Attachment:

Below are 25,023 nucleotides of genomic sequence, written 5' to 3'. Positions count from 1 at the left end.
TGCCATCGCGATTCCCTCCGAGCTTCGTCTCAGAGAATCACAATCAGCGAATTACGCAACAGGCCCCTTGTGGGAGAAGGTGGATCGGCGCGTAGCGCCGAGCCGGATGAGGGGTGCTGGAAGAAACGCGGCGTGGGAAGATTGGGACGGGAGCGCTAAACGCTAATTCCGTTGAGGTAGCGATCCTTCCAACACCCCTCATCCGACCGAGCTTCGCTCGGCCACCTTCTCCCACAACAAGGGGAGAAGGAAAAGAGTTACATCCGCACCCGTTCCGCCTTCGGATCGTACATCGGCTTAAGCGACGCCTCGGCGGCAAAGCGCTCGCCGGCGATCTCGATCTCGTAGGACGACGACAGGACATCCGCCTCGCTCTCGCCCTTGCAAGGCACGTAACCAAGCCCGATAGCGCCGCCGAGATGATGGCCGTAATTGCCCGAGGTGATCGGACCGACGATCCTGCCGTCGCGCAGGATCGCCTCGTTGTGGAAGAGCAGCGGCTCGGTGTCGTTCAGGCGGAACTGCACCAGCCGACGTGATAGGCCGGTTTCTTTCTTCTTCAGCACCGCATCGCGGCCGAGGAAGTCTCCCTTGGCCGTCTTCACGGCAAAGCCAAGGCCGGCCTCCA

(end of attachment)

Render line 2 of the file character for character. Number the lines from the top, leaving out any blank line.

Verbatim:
TGCCATCGCGATTCCCTCCGAGCTTCGTCTCAGAGAATCACAATCAGCGAATTACGCAACAGGCCCCTTGTGGGAGAAGGTGGATCGGCGCGTAGCGCCGAGCCGGATGAGGGGTGCTGGAAGAAACGCGGCGTGGGAAGATTGGGACGGGAGCGCTAAACGCTAATTCCGTTGAGGTAGCGATCCTTCCAACACCCCTCATCCGACCGAGCTTCGCTCGGCCACCTTCTCCCACAACAAGGGGAGAAGGAAAAGAGTTACATCCGCACCCGTTCCGCCTTCGGATCGTACATCGGCTTAAGCGACGCCTCGGCGGCAAAGCGCTCGCCGGCGATCTCGATCTCGTAGGACGACGACAGGACATCCGCCTCGCTCTCGCCCTTGCAAGGCACGTAACCAAGCCCGATAGCGCCGCCGAGATGATGGCCGTAATTGCCCGAGGTGATCGGACCGACGATCCTGCCGTCGCGCAGGATCGCCTCGTTGTGGAAGAGCAGCGGCTCGGTGTCGTTCAGGCGGAACTGCACCAGCCGACGTGATAGGCCGGTTTCTTTCTTCTTCAGCACCGCATCGCGGCCGAGGAAGTCTCCCTTGGCCGTCTTCACGGCAAAGCCAAGGCCGGCCTCCA